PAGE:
Daughters of Shadow and Blood – Book I: Yasamin by J. Matthew Saunders is the first book in the Daughters of Shadow and Blood series as well as Mr. Saunders’ debut book. The novel is a complicated story crisscrossing not only time periods but also countries as well to tell the tale of Yasamin, a former lover or “bride” of Dracula. The story bounces between Berlin in late 1999 and parts of Eastern Europe from 1599 to 1601. The main characters are Adam Mire, an American history professor who is an expert on Dracula and believes he is a real figure. He’s on the hunt for Yasamin Ashrafi who had a long relationship with the famed Dracula yet they parted ways some years ago for unclear reasons. Adam and Yasamin’s paths intersect as both are looking for Dracula’s missing medallion. Adam tracks Yasamin down, thinking she must have it or know its whereabouts; however, she’s just as curious to know its location.
The book is a cat and mouse game on multiple levels. The game is not just between Adam and Yasamin but the people who have brought them together. Adam is chased by several different organizations who want him dead for obtaining information that will lead him to Yasamin and Dracula’s medallion. Another example of the cat and mouse theme is Yasamin’s flashbacks. Slowly the reader gets her story of how she started out as the mouse but later becomes the cat, helping Dracula manipulate events throughout Eastern Europe.
The story is mostly told through flashbacks and letters, a nod to Bram Stoker’s Dracula. In fact there are many nods to Stoker’s Dracula and the original manuscript is treated as being more of a historical text rather than as a piece of fiction. It is also implied that Yasamin is probably one of Dracula’s brides or temptresses as portrayed in Bram Stoker’s novel.
I found myself more fascinated more by Yasamin’s story then Adam’s because hers carried the historical aspects of the novel. I also found her background and circumstances more interesting. Her transformation didn’t feel forced, unexpected, or rushed which I think is what a lot of authors would have done. I also liked Yasamin because she’s threatening in a quiet way and very rarely it seems does she resort to the tricks of mind control and using her sexuality readers often associate with vampires. Overall I thought she was the more complete character.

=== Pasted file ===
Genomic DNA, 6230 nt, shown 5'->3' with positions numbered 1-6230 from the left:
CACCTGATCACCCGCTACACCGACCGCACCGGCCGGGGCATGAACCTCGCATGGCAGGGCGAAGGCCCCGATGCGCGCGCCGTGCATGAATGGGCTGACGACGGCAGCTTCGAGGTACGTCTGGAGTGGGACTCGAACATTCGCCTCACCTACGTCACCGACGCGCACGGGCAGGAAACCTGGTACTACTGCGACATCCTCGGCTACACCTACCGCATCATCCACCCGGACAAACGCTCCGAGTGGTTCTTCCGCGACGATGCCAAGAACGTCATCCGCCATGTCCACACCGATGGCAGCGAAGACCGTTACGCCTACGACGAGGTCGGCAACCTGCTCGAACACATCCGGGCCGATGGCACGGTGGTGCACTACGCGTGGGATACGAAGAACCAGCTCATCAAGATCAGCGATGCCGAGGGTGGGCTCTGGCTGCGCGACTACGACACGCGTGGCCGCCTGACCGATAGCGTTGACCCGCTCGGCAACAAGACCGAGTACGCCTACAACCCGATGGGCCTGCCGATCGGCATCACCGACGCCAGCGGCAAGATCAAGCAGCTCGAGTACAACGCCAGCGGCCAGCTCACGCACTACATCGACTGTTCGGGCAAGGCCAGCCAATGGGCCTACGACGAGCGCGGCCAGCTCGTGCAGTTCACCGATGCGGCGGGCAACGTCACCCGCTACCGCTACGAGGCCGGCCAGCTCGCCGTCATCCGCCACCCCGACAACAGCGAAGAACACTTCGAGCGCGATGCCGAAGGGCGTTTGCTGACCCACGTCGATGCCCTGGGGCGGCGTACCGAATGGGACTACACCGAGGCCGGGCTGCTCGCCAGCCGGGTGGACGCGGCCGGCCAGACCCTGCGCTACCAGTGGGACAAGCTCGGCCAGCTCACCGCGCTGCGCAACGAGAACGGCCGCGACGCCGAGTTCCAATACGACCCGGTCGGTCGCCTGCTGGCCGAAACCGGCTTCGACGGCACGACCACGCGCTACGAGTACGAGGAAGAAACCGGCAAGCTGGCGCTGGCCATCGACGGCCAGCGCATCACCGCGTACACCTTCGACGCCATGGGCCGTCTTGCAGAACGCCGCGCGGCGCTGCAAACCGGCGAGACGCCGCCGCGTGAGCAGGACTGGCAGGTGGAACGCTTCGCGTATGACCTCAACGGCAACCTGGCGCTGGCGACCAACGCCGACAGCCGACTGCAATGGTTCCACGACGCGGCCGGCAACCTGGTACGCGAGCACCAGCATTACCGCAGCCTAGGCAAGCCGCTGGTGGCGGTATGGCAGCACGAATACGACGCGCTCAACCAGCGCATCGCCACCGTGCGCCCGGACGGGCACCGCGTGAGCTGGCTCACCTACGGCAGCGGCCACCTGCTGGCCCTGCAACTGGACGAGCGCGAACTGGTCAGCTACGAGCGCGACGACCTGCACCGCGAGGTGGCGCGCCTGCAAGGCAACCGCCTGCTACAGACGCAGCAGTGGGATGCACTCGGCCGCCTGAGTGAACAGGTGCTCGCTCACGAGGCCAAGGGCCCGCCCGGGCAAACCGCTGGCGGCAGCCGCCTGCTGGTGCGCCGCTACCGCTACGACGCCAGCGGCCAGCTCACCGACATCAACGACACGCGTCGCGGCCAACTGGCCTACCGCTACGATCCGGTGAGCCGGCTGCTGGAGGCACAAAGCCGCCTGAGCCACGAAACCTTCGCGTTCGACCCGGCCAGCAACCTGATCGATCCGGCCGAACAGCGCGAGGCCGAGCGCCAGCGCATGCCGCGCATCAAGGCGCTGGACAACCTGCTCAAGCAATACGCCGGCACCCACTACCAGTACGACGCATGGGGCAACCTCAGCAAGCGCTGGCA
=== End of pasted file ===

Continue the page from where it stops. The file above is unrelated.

Adam is just sort of there for me. He’s lost loved ones due to his search although that seems to be more of a minor issue and doesn’t stop him. I wished Adam’s background and stakes had been developed more because it would have added more to him for me as the reader. I think the fling he has with a mysterious woman who saves from him from getting killed the first time was forced.
I appreciate reading a book centered on vampires to feel more like what traditional vampire novels read like. These are traditional vampires so nobody sparkles, walks around during the day (although they may be awake during the day), and garlic, silver, and crosses will affect them. I also appreciate it being set in the parts of the world where the legends first bubbled up and a cast that is non-American and even non-Christian as one of the groups after Dracula’s medallion to destroy it is a Muslim organization.
Overall, I enjoyed the book. Even though it was a fast read, it was a bit difficult at times to keep track of the various timelines and locales. I think it would have been nice for the novel to have had less side characters. It was sometimes confusing as to which secret group was after Adam and what their beef was with him as I think that detracted from getting to know Adam more. I also would have liked to have spent more time in the past especially since I’m personally not as familiar with those. It felt like as soon as I was starting to get immersed in the past, the chapter would end and I would be forward to 1999.
On a scale of 1 to 5 pencils, I’d give Daughters of Shadow and Blood – Book I: Yasamin 3 pencils out of 5 and would definitely be interested in reading the next book.